Lilly Ledbetter Act
Also known as: Lilly Ledbetter Fair Pay Act
Signed into law by Barack Obama
January 29, 2009
The Civil Rights Act of 1964 is a landmark piece of civil rights legislation that outlawed major forms of discrimination based on, among other things, gender. In most cases, claims under Title VII have a 180 day statute of limitations. This means that individual claiming discrimination under Title VII have only 180 days to file a claim. This had a very detrimental effect on employees who wanted to bring claims for unequal pay. Essentially, the Supreme Court interpreted this statute of limitations to mean that an employee – typically a female – could not bring a claim for unequal pay if the initial decision about the unequal pay (usually at the time of hire) occurred more than 180 days earlier.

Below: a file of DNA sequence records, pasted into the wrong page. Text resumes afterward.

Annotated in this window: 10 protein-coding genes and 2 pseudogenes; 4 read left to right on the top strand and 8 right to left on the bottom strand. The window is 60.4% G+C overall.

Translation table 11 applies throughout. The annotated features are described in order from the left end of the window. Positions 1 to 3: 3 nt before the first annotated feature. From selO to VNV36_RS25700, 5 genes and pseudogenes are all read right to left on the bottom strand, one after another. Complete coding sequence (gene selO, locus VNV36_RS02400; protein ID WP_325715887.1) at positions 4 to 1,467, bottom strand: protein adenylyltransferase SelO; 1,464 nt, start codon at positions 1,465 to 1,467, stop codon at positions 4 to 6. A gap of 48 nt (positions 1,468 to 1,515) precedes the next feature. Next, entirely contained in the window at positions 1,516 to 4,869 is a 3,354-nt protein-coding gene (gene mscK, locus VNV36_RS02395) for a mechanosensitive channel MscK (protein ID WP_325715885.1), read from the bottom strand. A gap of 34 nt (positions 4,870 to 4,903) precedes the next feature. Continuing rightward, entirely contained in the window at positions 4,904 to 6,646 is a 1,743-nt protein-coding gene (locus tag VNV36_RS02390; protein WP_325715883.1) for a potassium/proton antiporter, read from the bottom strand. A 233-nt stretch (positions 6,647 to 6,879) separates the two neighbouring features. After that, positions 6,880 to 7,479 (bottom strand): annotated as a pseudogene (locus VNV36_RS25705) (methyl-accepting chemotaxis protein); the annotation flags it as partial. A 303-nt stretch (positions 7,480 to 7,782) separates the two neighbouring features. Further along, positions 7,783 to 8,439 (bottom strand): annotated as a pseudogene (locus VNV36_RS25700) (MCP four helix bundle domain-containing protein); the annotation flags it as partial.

The Lily Ledbetter Fair Pay Act amended Title VII so that the statute of limitations begins at the date of the most recent paycheck and not at the time the employee was initially hired.
Enforcement & Remedies
The Equal Employment Opportunity Commission (EEOC) is the first step in enforcing Title VII. An employee who believes that he or she has been discriminated against in violation of Title VII must first pursue his or her claims with the EEOC. After pursuing a Title VII claim with the EEOC, the employee may file a civil lawsuit against the employer. Remedies available to an employee who is discriminated against in violation of the Title VII include back pay, compensatory damages, and punitive damages. Title VII sets caps on the amount of compensatory and punitive damages which vary by the size of the employer.